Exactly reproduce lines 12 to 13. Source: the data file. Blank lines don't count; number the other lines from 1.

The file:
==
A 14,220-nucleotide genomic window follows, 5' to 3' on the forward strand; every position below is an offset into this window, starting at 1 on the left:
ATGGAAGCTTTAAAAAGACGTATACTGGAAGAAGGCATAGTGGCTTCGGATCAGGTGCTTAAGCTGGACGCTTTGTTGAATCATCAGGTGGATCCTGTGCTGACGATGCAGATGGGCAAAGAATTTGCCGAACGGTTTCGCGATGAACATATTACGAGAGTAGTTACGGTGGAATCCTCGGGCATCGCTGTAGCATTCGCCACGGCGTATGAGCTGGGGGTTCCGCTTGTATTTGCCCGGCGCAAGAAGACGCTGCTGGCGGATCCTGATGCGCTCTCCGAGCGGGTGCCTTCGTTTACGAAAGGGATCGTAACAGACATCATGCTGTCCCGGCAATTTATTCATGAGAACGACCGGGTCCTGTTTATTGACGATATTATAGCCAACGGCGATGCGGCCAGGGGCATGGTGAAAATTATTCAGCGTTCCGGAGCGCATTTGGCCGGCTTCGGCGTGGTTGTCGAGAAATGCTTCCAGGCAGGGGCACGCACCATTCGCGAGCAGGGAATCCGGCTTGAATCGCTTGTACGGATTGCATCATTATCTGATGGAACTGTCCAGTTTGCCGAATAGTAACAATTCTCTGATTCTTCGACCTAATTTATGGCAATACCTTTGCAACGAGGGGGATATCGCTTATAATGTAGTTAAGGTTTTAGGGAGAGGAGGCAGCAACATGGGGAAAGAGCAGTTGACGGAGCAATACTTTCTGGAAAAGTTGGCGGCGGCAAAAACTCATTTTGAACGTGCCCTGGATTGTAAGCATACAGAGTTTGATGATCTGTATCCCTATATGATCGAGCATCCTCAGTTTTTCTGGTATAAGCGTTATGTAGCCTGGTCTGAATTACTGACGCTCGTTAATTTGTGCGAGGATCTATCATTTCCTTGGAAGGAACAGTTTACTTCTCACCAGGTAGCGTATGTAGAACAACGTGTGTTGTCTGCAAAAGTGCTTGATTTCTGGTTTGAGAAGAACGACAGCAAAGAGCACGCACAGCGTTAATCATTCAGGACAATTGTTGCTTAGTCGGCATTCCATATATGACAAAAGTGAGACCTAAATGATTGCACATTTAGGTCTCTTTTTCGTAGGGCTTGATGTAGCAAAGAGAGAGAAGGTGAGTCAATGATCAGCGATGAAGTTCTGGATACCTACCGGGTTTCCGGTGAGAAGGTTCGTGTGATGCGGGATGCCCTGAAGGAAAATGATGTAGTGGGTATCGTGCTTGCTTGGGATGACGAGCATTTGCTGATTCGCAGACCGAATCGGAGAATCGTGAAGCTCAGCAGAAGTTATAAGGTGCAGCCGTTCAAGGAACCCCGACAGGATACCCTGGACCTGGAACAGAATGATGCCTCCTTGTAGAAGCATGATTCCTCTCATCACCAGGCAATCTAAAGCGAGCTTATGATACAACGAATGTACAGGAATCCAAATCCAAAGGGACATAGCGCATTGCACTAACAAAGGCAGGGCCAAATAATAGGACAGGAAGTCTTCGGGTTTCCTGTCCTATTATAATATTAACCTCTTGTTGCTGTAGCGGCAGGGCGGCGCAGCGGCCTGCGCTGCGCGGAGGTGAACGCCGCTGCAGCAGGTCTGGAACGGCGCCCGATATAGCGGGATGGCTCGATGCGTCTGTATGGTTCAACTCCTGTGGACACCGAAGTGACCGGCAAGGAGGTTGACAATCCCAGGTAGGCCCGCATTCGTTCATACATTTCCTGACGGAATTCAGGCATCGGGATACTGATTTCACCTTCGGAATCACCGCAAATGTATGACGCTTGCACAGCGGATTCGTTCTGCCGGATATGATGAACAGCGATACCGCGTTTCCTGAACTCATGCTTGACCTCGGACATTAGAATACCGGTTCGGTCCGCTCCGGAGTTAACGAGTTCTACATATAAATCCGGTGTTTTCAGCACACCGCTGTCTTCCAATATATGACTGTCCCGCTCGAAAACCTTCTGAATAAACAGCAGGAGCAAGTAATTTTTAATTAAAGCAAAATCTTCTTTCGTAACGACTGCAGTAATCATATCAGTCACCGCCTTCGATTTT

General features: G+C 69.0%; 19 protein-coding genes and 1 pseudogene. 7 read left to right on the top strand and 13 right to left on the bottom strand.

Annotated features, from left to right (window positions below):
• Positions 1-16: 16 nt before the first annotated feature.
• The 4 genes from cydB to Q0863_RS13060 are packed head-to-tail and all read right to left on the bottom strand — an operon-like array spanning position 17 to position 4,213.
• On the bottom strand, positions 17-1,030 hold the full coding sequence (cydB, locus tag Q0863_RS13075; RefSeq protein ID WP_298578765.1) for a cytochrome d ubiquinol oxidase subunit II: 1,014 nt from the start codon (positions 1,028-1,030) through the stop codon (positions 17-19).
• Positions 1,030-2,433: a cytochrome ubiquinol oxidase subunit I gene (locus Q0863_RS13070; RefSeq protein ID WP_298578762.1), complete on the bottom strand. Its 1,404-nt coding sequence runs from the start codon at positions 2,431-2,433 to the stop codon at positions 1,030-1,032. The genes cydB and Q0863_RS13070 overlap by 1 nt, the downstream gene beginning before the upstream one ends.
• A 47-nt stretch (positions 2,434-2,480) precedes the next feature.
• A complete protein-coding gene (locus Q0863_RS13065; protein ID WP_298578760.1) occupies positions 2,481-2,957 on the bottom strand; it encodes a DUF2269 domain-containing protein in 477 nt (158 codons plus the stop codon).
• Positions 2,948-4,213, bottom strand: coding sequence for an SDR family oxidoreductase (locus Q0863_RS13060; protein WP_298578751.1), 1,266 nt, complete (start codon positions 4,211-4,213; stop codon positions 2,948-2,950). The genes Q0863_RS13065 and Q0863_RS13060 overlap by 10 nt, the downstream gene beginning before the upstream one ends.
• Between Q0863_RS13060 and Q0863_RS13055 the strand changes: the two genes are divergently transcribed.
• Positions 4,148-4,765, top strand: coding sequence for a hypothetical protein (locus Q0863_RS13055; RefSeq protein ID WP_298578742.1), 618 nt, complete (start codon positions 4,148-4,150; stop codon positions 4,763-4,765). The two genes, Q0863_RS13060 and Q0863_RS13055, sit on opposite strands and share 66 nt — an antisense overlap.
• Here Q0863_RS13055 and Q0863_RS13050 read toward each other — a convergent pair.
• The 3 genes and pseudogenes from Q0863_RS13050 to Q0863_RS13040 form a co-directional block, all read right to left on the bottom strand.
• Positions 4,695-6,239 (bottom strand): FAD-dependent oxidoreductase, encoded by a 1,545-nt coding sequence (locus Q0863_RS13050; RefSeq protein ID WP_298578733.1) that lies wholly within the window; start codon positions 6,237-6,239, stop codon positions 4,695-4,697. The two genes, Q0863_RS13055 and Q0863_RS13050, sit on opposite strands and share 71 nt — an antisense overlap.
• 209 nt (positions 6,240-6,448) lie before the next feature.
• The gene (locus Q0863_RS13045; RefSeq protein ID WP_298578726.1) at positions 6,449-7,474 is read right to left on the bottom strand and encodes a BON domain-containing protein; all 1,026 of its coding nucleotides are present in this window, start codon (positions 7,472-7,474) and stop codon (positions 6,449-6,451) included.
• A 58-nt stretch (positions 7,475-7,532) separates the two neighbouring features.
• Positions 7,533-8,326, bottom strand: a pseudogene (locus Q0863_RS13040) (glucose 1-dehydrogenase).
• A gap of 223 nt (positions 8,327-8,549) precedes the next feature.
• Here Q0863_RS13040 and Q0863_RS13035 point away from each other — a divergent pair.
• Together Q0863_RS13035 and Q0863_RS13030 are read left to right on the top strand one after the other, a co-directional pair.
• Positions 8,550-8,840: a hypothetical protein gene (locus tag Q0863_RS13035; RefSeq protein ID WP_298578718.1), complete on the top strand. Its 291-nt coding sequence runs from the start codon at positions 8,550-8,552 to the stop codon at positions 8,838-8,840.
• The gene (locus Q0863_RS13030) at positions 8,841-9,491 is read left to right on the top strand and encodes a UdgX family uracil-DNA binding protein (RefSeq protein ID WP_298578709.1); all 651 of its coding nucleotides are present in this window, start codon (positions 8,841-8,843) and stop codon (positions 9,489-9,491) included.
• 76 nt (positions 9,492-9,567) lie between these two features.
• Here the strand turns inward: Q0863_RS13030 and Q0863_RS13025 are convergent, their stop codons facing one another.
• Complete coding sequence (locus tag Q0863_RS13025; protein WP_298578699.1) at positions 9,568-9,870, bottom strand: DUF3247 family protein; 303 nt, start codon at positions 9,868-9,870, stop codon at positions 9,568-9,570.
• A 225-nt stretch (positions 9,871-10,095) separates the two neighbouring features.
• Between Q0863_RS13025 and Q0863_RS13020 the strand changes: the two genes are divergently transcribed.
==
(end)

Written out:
• Between Q0863_RS13060 and Q0863_RS13055 the strand changes: the two genes are divergently transcribed.
• Positions 4,148-4,765, top strand: coding sequence for a hypothetical protein (locus Q0863_RS13055; RefSeq protein ID WP_298578742.1), 618 nt, complete (start codon positions 4,148-4,150; stop codon positions 4,763-4,765). The two genes, Q0863_RS13060 and Q0863_RS13055, sit on opposite strands and share 66 nt — an antisense overlap.